Total Bandwidth for 2009

396.21 GB
67.38 GB
463.57 GB

I thought it'd be fun to get a yearly total for bandwidth, since I had the numbers available. The total is less than two months' worth of data allowed by Comcast's 250GB/month cap. It looks like all the HD video streaming in November definitely had a noticeable effect, though.


Bandwidth for December

34.09 GB
5.93 GB
40.02 GB

Numbers dropped way down this month, in no small part due to the lack of streaming a lot of HD movies on Netflix. In fact, one of the TV series I was watching had some episodes not available for streaming, and so I used my one-disc-at-a-time DVD plan to get the actual disc from Netflix.

The end-of-year spike comes from something new. I have been getting a "Zune newsletter" in my email, either as a result of playing with the Zune software a while back or the change of the Xbox 360 music and video marketplace to use the Zune marketplace. In this newsletter, they mention the occasional free song or TV show episode to download, and I decided I'd go ahead and check it out.

So, I installed the Zune software (which, while I've derided as a media player, is needed for marketplace browsing) and downloaded a few shows, like the Mythbusters holiday episode and a cartoon or two.

I also checked out their podcast section, and I found not only the two podcasts from GeezerGamers.com (one of which I actually co-host) and a couple other gaming-related podcasts, but a handful of audio and video podcasts from my church! So I subscribed to a bunch of feeds, which downloaded a few extra bytes. I just hope I can find time to listen to them in addition to the audiobooks I get from my Audible.com subscription.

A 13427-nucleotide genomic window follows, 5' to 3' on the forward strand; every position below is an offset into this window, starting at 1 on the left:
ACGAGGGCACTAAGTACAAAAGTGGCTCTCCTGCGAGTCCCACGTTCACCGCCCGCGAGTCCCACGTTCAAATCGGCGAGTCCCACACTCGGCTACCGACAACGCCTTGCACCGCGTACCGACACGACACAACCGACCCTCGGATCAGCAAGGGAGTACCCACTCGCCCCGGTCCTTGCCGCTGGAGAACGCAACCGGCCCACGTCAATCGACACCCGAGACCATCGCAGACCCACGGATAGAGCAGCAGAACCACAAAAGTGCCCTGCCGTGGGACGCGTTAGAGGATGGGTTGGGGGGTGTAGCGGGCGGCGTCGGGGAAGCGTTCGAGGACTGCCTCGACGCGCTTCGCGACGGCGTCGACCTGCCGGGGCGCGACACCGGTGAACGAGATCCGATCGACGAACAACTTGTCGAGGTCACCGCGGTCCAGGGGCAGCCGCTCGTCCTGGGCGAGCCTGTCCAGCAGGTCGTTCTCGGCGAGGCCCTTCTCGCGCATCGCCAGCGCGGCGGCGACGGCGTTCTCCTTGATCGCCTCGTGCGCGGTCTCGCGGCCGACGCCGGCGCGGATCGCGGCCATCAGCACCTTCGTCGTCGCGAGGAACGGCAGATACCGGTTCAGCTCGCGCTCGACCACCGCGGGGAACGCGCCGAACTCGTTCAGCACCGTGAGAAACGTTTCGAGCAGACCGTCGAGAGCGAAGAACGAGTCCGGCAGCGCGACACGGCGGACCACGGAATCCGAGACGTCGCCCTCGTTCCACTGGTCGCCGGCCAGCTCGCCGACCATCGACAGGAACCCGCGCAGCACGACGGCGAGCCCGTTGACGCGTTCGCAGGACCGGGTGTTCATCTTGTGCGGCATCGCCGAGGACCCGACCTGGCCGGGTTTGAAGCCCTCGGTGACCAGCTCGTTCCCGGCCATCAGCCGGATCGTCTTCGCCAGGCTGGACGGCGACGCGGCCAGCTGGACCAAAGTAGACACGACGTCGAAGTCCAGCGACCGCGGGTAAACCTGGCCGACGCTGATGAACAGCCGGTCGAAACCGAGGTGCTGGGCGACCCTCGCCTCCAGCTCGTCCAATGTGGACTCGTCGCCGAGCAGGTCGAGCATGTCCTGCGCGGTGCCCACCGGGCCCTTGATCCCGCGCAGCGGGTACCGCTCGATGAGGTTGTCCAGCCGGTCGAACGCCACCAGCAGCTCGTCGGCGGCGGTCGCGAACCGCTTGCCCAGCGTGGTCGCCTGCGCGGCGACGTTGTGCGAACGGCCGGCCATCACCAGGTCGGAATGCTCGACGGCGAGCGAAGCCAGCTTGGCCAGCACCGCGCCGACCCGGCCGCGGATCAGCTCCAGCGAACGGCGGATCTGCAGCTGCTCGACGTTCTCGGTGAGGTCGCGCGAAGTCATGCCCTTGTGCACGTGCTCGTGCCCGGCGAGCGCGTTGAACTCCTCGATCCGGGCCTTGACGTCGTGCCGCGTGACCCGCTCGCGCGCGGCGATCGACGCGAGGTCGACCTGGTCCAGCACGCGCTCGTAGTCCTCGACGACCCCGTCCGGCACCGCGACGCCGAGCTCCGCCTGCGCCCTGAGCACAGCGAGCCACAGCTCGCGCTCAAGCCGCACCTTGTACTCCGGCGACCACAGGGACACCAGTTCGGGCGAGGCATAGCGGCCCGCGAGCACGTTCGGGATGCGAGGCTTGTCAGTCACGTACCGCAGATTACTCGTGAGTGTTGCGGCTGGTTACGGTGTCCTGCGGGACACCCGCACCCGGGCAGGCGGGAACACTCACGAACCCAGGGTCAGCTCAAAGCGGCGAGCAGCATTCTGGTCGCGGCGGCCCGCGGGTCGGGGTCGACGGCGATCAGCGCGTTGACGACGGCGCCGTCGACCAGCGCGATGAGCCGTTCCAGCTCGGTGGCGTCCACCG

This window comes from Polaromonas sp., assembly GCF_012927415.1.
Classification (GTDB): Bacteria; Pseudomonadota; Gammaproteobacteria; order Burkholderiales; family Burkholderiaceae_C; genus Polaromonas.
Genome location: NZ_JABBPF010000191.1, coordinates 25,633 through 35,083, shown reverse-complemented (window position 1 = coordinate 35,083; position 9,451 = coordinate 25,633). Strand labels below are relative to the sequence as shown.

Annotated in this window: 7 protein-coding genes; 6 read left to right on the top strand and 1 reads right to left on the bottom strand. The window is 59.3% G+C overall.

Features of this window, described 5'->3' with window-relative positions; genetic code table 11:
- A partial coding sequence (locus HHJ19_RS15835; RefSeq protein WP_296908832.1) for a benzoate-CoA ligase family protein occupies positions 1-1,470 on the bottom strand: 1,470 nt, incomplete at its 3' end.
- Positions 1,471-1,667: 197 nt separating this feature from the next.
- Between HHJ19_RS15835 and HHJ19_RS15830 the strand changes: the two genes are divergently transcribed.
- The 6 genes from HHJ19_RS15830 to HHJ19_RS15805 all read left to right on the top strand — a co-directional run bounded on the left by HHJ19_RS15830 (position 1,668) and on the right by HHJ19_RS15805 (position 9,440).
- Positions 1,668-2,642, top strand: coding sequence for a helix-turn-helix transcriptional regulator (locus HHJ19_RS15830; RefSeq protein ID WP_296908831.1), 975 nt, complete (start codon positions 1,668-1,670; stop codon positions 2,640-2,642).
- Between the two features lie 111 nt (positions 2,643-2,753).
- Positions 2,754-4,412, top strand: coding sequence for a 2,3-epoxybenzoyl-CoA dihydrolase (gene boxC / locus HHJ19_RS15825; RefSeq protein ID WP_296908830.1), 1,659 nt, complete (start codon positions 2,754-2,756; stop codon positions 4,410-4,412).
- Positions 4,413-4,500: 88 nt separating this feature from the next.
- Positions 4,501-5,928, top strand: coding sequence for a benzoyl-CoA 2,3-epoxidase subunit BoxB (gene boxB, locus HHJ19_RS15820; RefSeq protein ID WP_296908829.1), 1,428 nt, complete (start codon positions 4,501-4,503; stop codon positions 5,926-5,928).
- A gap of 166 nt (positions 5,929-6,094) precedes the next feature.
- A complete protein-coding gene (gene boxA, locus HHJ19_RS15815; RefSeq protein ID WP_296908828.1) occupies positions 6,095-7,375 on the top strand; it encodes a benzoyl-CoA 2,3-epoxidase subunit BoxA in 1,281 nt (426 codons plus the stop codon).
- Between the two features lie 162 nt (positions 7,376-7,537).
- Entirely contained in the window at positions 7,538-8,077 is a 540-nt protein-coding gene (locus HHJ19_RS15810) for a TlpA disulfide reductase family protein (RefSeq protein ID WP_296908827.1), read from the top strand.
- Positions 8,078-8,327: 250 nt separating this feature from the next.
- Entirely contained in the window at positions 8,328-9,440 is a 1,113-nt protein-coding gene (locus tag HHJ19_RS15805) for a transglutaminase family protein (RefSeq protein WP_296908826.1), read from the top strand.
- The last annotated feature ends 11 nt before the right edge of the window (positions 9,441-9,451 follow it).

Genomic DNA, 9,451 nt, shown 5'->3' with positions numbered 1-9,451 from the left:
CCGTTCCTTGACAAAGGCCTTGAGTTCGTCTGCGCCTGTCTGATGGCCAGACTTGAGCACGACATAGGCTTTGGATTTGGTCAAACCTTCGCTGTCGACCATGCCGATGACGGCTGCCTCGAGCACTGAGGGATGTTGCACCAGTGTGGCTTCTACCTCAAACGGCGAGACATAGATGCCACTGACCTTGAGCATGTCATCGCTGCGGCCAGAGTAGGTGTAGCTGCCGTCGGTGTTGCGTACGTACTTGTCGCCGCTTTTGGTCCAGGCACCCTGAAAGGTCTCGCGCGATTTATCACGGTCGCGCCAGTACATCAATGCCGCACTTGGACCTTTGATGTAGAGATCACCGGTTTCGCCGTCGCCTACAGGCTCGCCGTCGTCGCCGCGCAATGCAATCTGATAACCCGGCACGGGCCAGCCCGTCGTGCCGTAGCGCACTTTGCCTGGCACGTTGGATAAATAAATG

31 flavors of Windows

I bought my wife an upgrade to Windows 7 for Christmas. There was a deal on the upgrade package to Windows 7 Professional when I placed the order for the laptop she was getting me. Now, according to what I've seen on the intertubes, and even according to the instructions that came with the upgrade, if you're upgrading from Windows XP, you have to do what amounts to a new installation, wiping out your existing XP software and creating a new Windows 7 system. However, if you're upgrading from Vista, you can do a simple in-place upgrade. Just click "Ok" a few times, and soon you'll have a working Windows 7 system, with all programs and software installed.

Imagine our surprise, then, when the installation process moved forward a couple screens and then informed us that you cannot do an in-place upgrade from Vista Home Premium to Windows 7 Professional.

Why do they confuse the whole issue? As far as I can tell, there are no real differences between the OS versions, just later versions have some additional features. Theoretically, they could sell just one OS and the extra features as separate products. But then I guess they'd have to put their other features (like BitLocker, one of the features in Ultimate lacking in the "lesser" versions) out on the market to compete with other similar products (like the free and arugably superior TrueCrypt), instead of trying to hook people in by bundling it with the OS. (Isn't this the same behavior that landed them in court in the 1900s over Internet Explorer? Maybe it's not an issue now because it's only "bundled" if you pay extra for the extra software.)

Choking on this particular upgrade path doesn't even make sense to me. Isn't Professional supposed to be a superset of Home Premium? Why couldn't the upgrade disc add features that weren't there before?

But choke it did, and now my wife is in the process of collecting the installation files and a list of all software she will need to reinstall, because Windows does not work as advertised or documented; Windows 7 will not upgrade in-place over Vista, if it is "uncomfortable" with the mix of flavors.